0 ( +11 / -11 )

tinawatanabe

If they come to Japan all the way from Syria via airplane with their family left in Syria, they're not refugees. There are many countries between Syria and Japan. They shouldn't be so picky.

You are incorrect, the method of arrival and entering a country whether by commercial flight, boat/ship or even walking does not indicate if the person is a refugee and the conditions for that are set by international treaties of which Japan is a signature. The person just needs to claim refugee status on arrival. Their cases must then be investigated.

The fact there are other countries between Syria and Japan is irrelevant to refugee status. They don't need to go to the closest country which probably would be Turkey where in fact hundreds of thousands of Syrian refugees fled to.

4 ( +10 / -6 )

This is called proper refugee claim investigation.

Here, the burden of proof is on the petitioner and not the courts.

3 ( +6 / -3 )

Of COURSE they denied them! The government would rather watch Japan wither and die than risk it changing slightly through increased foreign presence and multiculturalism. No doubt after this ruling draws the rightful ire it should, Abe will throw more money at it and say Japan is doing its part, then turn around and talk about the aging population problem, depopulation of small towns and the need to rejuvenate, and how we must increase taxes due to the aforementioned.

4 ( +10 / -6 )

Good for Japan.  A country has a right to determine who they let in.  We may not agree with it, but it is their right.  Fully understand the changing population demographics in Japan with the aging and decreasing population, but if they want to not grant refugee status, then it is their right, just like in America we can determine who can stay and who can't, or in any other country that has the right to determine who can stay.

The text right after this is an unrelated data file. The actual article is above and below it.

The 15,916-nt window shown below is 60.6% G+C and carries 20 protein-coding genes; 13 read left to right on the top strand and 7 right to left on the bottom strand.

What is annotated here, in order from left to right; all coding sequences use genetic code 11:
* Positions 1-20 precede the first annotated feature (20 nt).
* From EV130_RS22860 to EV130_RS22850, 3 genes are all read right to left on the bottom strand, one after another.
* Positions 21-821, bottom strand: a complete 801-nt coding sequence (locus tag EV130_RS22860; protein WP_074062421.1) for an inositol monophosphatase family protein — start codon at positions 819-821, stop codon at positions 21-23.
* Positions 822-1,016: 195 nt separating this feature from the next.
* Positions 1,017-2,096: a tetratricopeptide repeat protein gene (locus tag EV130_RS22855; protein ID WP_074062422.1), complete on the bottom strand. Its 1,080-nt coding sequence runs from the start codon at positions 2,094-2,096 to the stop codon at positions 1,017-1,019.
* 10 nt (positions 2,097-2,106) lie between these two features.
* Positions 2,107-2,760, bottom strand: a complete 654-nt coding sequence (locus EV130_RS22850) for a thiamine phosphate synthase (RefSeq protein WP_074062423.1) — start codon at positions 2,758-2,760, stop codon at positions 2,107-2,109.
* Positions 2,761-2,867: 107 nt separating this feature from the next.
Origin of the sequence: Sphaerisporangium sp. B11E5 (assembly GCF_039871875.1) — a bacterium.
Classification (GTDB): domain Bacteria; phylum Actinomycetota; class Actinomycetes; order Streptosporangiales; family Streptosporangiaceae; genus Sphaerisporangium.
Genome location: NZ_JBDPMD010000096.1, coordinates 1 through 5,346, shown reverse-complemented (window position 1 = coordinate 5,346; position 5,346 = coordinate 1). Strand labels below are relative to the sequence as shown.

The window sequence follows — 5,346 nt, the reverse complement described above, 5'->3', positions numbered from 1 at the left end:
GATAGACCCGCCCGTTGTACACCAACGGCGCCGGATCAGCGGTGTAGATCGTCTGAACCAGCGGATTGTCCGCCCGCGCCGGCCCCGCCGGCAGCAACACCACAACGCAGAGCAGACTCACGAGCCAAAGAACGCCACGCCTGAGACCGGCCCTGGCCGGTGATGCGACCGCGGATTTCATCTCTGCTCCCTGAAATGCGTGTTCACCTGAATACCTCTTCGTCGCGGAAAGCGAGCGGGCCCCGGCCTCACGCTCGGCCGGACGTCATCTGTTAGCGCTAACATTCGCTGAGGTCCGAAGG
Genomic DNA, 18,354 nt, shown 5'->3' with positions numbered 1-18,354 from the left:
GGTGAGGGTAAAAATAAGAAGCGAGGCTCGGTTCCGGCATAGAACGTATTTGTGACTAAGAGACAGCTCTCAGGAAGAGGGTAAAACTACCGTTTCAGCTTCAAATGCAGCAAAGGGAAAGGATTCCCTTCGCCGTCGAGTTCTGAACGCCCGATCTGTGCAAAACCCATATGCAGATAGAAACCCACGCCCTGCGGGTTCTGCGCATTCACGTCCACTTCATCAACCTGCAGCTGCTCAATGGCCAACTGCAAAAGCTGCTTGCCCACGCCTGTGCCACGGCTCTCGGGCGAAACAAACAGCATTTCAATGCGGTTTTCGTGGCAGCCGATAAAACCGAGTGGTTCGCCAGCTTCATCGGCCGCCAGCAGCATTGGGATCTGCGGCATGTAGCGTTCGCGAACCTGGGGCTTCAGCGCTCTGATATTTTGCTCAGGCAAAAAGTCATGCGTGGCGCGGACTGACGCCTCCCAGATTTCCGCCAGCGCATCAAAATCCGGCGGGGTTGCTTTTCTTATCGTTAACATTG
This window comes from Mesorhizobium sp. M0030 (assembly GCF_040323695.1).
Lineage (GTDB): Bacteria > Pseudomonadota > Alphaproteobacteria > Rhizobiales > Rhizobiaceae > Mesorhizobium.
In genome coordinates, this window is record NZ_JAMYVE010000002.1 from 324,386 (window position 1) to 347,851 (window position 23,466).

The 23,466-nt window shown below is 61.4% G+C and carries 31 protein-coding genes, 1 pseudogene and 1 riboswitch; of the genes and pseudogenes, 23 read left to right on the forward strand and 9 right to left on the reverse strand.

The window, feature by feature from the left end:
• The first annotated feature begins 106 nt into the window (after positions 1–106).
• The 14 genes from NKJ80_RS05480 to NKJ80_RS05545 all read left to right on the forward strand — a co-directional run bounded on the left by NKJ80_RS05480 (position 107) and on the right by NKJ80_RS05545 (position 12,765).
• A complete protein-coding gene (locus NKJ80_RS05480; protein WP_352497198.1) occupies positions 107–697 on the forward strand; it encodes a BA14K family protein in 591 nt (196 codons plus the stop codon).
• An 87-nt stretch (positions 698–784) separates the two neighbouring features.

1 ( +8 / -7 )

The good news is they sound like genuine refugees! So they should be easily accepted in almost any other country. 

If they are genuine refugees Japan would be obliged to accept them as refugees under the international conventions. It couldnt be that Japan selectively chooses which conventions to adhere to and which it does not. Hague convention springs to mind as the other obvious one.

Anyway...as someone already mentioned.. if Kurds from Syria don,t qualify as refugees with whats going on over in Syria...then no one does.

1 ( +4 / -3 )

The good news is they sound like genuine refugees! So they should be easily accepted in almost any other country. 

If they are genuine refugees Japan would be obliged to accept them as refugees under the international conventions. It couldnt be that Japan selectively chooses which conventions to adhere to and which it does not. Hague convention springs to mind as the other obvious one.

Anyway...as someone already mentioned.. if Kurds from Syria don,t qualify as refugees with whats going on over in Syria...then no one does.

0( +0 / -0 )

-2 ( +2 / -4 )